That last statement indicates that Kupchak is all too familiar with Bryant’s tantrums and that he foresees them becoming fairly more frequent during the Purple and Gold’s rebuild.
That might make it more difficult to retain a coach going forward. Bryant is probably cognizant of this, and as a result, he wants his fingerprints all over a possible coach signing.
On ABC’s Jimmy Kimmel Live in early May, Bryant talked about the fact that he wasn’t consulted in the hiring of former Lakers coaches D'Antoni or predecessor Mike Brown and how he’d like for things to unfold going forward (via ESPN Los Angeles): “On the last two they didn’t. On the third one, I’m hoping they do.”
Bryant’s personality, coupled with his willingness to participate in the hiring process, poses a challenge for the Lakers. Should they look for a long-term solution or merely someone to pacify Bryant?
What It All Means
The Lakers revolve around Bryant, but it would appear they understand that the days of chasing titles with him are over.
Bryant’s contract is set to expire at the conclusion of the 2016-17 campaign, at which point it’s entirely possible Bryant will retire. It’s not by accident that Kupchak is looking to potentially retool in two years; that’s when Kobe will likely ride into the sunset and give L.A. a completely clean cap sheet, per Sham Sports.
The Lakers will draft players and even sign a few athletes to short deals between now and then, but it looks like they will try to reload when Bryant’s contract expires.
Fun fact: Bryant seems quite aware of it.
In late March, Bryant hinted at it all with ESPN’s Darren Rovell:
This organization is just not going to go [down]. It’s not going to take a nose dive. But I think we need to accelerate it a little bit for selfish reasons, because I want to win and I want to win next season. So, it’s kind of getting them going now as opposed to two years from now.
If the Lakers are interested in satisfying Bryant, they should allow him to voice his list of candidates and see whether any of them intersect with the franchise’s needs. On the other hand, L.A. doesn’t seem interested in quenching whatever thirst Bryant has.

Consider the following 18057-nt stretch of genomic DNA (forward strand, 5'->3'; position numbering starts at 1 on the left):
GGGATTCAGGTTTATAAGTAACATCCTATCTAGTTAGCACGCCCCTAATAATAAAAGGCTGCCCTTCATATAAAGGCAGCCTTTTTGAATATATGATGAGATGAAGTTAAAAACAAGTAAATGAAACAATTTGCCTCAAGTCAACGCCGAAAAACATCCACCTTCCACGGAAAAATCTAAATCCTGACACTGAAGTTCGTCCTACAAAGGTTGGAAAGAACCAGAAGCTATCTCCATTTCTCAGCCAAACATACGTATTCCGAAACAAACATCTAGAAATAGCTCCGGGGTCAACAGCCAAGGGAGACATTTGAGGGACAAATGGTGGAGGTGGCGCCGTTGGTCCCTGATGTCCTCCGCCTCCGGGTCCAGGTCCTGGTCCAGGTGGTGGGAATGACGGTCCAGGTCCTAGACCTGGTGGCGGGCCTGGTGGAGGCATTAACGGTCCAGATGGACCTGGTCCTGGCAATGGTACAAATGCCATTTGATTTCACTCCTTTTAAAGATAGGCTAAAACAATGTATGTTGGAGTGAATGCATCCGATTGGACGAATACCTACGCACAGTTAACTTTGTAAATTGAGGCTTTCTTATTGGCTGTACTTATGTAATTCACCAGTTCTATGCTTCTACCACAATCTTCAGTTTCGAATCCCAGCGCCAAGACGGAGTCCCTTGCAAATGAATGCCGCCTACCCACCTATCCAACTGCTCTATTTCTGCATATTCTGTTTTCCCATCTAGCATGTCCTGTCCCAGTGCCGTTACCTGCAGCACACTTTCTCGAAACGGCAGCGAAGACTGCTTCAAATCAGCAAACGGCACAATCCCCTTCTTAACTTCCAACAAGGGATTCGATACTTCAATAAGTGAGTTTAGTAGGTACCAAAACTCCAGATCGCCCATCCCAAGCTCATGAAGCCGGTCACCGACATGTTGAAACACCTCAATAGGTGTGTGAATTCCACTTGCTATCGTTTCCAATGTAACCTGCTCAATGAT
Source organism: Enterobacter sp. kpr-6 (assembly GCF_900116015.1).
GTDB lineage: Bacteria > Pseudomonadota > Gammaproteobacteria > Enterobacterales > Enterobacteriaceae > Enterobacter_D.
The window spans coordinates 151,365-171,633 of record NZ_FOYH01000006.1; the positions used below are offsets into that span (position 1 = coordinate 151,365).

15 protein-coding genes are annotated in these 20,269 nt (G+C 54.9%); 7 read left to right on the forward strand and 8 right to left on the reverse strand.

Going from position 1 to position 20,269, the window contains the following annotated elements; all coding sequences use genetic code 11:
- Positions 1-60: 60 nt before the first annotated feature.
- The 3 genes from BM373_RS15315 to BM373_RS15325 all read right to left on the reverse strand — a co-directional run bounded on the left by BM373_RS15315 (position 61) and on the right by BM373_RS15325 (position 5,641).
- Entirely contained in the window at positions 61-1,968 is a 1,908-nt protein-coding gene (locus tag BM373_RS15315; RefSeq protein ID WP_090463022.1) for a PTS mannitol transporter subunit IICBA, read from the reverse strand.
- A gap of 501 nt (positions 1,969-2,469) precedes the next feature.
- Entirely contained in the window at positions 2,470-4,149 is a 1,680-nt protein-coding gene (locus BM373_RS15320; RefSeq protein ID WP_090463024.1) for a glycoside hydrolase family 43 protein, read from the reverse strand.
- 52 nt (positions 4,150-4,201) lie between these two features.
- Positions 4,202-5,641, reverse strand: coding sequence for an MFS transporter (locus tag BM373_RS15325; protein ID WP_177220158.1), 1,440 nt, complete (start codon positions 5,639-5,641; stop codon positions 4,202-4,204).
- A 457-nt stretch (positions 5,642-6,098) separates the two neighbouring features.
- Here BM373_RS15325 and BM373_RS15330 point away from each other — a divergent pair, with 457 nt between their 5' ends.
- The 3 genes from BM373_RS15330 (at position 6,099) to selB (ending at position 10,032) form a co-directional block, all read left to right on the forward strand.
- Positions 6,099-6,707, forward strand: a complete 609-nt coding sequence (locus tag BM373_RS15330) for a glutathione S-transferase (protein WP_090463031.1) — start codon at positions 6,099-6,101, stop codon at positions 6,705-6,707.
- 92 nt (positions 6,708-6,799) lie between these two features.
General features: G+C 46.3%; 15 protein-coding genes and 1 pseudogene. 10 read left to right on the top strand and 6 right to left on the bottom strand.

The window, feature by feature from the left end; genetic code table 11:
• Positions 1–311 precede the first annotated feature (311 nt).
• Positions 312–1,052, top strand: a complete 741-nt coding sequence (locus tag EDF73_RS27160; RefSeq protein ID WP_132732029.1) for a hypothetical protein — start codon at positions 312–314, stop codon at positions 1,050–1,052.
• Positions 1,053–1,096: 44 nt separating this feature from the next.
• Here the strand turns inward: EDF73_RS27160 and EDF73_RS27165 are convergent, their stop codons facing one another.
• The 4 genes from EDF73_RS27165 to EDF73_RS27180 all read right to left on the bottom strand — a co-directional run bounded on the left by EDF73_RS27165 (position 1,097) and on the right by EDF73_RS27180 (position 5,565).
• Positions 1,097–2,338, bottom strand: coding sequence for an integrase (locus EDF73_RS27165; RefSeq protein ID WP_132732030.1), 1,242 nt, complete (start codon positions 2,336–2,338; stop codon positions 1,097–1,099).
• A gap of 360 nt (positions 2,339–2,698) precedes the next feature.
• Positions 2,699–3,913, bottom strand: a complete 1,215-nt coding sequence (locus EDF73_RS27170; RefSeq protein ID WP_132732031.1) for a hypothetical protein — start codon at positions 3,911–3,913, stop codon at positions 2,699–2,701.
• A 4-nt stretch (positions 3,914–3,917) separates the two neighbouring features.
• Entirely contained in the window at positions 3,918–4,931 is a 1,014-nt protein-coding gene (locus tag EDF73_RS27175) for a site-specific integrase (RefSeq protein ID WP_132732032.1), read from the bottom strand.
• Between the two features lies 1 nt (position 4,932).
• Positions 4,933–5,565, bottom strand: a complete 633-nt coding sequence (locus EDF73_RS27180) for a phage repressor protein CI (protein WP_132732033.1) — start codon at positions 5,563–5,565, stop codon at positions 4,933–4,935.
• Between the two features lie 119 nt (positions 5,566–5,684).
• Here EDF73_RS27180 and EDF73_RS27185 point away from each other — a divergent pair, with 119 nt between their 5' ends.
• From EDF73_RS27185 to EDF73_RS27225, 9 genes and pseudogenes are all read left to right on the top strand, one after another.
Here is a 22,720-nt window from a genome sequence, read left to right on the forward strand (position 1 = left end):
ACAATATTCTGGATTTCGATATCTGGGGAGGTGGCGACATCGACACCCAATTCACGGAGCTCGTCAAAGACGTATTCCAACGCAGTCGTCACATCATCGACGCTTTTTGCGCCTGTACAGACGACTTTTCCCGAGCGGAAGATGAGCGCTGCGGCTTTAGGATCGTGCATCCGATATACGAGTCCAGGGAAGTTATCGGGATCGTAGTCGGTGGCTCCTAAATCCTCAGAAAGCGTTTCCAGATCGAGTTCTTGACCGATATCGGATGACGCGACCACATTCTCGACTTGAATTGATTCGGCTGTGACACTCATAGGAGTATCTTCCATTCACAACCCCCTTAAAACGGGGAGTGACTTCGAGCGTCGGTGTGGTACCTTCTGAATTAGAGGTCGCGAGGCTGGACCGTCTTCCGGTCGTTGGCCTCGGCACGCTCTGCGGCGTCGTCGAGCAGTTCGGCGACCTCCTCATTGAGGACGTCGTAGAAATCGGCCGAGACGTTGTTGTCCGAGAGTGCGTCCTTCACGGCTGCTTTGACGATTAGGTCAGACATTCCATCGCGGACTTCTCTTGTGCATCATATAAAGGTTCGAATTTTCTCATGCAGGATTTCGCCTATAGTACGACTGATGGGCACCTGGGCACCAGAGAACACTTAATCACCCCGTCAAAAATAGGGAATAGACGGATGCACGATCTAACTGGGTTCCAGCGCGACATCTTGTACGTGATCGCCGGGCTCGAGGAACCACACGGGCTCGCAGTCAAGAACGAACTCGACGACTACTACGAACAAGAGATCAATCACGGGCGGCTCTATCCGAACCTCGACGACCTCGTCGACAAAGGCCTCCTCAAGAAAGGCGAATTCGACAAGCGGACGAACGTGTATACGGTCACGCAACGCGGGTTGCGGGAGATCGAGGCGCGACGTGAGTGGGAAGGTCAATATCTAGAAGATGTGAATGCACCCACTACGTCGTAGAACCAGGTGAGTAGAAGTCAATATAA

According to ESPN.com, the Lakers are interested in signing Kentucky Wildcats coach John Calipari and Connecticut Huskies headman Kevin Ollie. Both were adversaries in the NCAA championship game, where UConn was victorious.
Considering that college coaches struggle in the professional ranks, one could portray a Lakers signing of Ollie or Calipari as an act of defiance toward Bryant. Then again, it might be the smart move.
An experienced and high-priced coach might not be interested in taking a Lakers job that requires daily dealings with Bryant and the cast of subpar Lakers characters under contract.
Instead, a college coach might welcome the challenge regardless of the fact that there is very little job security with the Lakers. Granted, Calipari coached in the NBA for three seasons with the New Jersey Nets from 1996-97 to 1998-99.
That might mean that jumping to the big leagues isn’t an attractive proposal for him considering the Bryant equation.
Thibodeau-led teams have consistently overachieved despite the repeated absences of Derrick Rose due to knee injuries. That will surely interest Kupchak given that Bryant basically missed the 2013-14 campaign and could be sidelined with a few minor injuries next season due to an aging and perhaps broken-down body.
Bryant will be 36 years old by the time next season tips off, and that’s not quite a selling point. Add the fact that he might run the coach out of town, and it seems clear that Bryant cramps the Lakers’ style.
Bryant will make the coaching search this offseason difficult. His stubbornness and lack of patience will get in L.A.’s way as it pertains to picking its next headman.
Consequently, the Purple and Gold are better off signing their next coach to a short-term deal at a modest salary (three years, $3 million per season with a team option for the third year).
That will make it easy for the Lakers to jettison him in the event the coach’s relationship goes sour with Bryant. From there, they could promote an assistant if need be and then retool in the summer of 2017, presumably when Bryant retires.
It won’t be easy, but it might just be the best plan in place because of Bryant.